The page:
Q: Will we still need to process 1263B forms for Medicaid?
A: Yes, the IME process will not change. Dentists who provide routine dental services to nursing facility residents will still be compensated in this way and they do not need to contract with the MCO.
Q: If a resident has applied income, will dental still be offered like the current Medicaid allowance programs?
A: Yes, applied income and calculation of IME will not be handled by the MCOs. The process will remain unchanged. Dentists who serve nursing facility residents and get paid through IME process will not be required to contract with the MCOs.
However, some MCOs are offering an additional $250 annually for routine dental exams, X-rays and cleaning as “value added services.” These are inducements to have residents choose their MCO over another if that is a service of interest to them. If the resident chooses the MCO and utilizes this value-added benefit, they must use a dental provider contracted with the MCO. (Dentists working with nursing home residents may decide to be a provider of these value-added services and, if so, they should contact the MCO to secure a contract and go through the credentialing process.) Otherwise, routine dental services are not a covered MCO service.
Emergency dental services are covered and reimbursable by the MCO. These are considered add-on services and must be pre-authorized by the MCO. The contracted dental provider should be the entity seeking preauthorization and would bill the MCO portal directly. Dentists interested in providing emergency dental services must also be contracted with the MCO and should contact them if they desire to be in their provider network. So, as facility staff, you would want to inquire with the MCO who their network providers are to facilitate appointment setting for your residents.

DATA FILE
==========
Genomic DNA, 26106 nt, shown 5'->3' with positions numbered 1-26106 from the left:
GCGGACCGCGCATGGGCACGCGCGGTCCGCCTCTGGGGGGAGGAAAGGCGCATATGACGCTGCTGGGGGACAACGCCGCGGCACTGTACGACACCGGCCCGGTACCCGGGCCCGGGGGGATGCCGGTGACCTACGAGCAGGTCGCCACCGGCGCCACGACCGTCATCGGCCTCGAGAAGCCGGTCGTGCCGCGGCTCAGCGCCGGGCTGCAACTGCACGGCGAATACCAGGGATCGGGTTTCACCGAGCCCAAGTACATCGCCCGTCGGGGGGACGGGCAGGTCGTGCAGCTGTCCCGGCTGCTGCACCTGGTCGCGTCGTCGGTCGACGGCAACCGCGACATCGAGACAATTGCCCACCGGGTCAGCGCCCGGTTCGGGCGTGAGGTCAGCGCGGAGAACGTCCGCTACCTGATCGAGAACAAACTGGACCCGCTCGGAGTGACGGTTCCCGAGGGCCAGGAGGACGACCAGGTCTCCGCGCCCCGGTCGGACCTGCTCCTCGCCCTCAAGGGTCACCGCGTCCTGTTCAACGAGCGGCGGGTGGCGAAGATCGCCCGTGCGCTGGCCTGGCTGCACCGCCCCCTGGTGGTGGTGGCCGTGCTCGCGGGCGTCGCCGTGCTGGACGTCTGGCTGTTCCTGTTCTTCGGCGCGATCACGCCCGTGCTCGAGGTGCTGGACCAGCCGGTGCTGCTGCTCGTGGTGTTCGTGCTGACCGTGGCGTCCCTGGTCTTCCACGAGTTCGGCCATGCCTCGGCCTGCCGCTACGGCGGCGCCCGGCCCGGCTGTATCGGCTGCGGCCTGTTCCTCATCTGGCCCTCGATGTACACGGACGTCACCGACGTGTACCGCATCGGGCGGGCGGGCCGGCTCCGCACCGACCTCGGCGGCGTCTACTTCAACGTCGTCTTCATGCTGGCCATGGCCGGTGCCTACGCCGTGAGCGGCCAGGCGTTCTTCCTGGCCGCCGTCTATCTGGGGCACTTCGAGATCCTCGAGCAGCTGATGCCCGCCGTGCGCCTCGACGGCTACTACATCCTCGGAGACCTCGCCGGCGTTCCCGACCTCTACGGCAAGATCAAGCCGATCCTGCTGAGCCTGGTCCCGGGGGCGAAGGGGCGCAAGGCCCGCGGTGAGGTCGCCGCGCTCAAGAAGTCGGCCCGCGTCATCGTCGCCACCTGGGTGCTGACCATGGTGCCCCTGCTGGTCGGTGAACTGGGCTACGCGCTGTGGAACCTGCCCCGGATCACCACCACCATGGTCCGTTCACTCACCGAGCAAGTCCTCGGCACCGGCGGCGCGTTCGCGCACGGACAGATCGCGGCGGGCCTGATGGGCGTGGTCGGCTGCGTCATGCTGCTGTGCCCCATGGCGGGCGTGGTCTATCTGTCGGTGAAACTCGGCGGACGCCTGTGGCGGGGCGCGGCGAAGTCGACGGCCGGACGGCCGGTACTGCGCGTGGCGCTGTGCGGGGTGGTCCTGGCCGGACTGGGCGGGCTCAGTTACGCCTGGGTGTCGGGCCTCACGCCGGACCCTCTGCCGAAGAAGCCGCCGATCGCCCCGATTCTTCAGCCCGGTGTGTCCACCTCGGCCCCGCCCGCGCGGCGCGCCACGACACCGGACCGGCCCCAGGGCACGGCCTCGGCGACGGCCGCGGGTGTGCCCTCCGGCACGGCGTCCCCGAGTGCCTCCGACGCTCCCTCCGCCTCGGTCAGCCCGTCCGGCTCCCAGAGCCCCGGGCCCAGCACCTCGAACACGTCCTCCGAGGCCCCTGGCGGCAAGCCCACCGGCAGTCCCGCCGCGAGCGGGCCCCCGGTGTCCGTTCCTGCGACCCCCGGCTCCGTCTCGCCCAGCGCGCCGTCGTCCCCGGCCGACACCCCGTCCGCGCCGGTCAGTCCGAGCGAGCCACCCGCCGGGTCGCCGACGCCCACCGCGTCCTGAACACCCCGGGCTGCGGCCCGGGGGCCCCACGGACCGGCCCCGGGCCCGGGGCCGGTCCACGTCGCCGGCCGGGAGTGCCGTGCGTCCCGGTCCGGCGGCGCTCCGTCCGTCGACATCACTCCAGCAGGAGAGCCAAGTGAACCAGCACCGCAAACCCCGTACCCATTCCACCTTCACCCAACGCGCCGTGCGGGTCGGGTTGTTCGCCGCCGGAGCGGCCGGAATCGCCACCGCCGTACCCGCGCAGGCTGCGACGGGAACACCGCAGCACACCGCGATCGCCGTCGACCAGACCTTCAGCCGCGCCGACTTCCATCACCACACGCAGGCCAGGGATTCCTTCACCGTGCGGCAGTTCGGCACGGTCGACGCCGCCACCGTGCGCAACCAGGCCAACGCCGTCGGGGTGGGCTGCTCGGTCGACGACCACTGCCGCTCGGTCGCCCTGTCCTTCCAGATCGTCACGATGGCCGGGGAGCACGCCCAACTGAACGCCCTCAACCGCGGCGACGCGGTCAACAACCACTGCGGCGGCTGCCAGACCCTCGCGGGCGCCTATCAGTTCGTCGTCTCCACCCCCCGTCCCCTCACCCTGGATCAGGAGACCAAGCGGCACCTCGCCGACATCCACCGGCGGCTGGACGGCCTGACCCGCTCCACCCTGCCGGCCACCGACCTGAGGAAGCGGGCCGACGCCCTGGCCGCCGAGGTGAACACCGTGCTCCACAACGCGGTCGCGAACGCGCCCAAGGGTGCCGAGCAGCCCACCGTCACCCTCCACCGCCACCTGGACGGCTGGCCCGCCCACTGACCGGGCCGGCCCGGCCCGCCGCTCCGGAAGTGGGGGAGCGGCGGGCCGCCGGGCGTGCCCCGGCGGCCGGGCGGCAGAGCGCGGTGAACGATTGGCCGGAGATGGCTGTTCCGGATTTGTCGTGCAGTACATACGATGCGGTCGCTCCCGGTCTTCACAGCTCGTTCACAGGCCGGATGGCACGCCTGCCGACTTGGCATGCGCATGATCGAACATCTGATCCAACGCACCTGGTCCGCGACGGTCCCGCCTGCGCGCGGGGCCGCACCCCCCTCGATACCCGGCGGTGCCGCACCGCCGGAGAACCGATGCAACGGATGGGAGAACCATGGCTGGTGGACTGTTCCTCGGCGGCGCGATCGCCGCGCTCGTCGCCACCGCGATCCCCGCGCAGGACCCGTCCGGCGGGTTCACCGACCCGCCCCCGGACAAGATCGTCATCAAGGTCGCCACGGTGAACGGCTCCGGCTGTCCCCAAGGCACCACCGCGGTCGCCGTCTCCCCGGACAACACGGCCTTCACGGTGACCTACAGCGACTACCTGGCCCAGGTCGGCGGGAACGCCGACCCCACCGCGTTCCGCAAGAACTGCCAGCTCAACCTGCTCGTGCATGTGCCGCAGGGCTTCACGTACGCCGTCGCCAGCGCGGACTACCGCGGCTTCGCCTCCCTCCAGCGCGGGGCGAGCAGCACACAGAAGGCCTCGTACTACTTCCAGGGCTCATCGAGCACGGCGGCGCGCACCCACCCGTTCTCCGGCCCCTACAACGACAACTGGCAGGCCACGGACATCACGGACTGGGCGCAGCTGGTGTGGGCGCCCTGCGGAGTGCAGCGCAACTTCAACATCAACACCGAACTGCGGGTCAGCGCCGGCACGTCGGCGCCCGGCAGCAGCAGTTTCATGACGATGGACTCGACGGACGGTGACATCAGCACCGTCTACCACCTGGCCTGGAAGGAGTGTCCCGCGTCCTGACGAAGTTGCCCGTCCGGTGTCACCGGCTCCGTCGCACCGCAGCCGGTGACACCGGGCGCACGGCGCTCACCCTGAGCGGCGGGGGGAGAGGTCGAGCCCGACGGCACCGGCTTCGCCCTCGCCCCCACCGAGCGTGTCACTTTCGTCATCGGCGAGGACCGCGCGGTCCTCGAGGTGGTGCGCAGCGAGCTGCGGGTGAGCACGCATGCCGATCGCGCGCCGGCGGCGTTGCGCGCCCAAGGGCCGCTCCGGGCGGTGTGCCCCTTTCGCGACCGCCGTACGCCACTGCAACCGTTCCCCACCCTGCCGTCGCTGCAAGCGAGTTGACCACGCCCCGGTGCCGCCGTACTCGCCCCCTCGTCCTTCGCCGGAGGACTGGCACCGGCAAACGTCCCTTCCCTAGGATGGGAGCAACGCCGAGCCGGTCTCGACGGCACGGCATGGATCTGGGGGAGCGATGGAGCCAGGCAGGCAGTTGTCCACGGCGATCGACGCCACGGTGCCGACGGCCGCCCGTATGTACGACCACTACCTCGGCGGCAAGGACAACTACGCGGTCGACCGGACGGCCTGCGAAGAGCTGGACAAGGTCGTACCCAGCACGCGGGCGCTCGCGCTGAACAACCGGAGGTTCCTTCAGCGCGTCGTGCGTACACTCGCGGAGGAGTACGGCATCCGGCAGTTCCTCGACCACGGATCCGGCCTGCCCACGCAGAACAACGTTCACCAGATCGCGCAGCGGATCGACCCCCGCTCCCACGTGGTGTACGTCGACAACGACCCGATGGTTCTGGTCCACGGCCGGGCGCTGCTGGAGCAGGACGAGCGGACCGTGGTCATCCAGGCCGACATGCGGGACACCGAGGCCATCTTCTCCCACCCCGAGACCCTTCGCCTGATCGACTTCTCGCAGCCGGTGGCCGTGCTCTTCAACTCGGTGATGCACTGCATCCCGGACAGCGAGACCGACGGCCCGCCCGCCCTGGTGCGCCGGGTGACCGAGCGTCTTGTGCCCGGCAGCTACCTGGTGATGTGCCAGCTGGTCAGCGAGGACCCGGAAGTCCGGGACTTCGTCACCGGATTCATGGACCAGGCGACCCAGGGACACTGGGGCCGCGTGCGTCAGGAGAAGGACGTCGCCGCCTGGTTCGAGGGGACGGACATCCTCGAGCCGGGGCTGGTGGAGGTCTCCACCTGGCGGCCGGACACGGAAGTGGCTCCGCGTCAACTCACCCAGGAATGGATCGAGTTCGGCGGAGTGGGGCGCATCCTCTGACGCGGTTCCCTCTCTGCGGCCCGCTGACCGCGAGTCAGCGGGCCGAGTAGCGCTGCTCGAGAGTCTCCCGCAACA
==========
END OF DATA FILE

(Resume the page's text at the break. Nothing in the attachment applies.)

Q: In regard to vendors working directly with the MCO for add-on features, will the MCO use groups that are currently in the facility (e.g., wheelchair provider) or will the MCO bring in vendors that they prefer? If the vendors have not been in the facility before, do we need to have a business agreement with them?
A: During this stage of contracting between NFs and MCOs, the MCOs ask that the NF complete a demographic form to list the providers that they use so the MCO can follow up with them for contracting. The idea is to make this transition as seamless as possible for the residents and the NF staff. Vendors of add-on services will need to contract with the respective MCOs to be utilized. The only exception to this may be your contracted rehabilitation company that provides PT/OT/ST in your facility. If the facility is billing for goal-directed therapy on their behalf, they do not need to contract directly with the MCO. If they are doing their own billing, they will have to be Medicaid providers and contract directly with the MCO.
It’s recommended that the NF have conversations with your physicians and ancillary providers – any that routinely bill Medicaid for services (other than hospice, which is still fee-for-service) – and encourage them to contract so that you can still have them provide services for your residents. If there are no providers for a particular service your facility uses (e.g., DME provider of customized power wheelchairs) that are contracted with the MCO, then yes, they will have to choose a network provider to deliver the service/supplies/equipment.
As far as having a Business Agreement with these vendors, that is up to your corporate office/facility policy/legal department.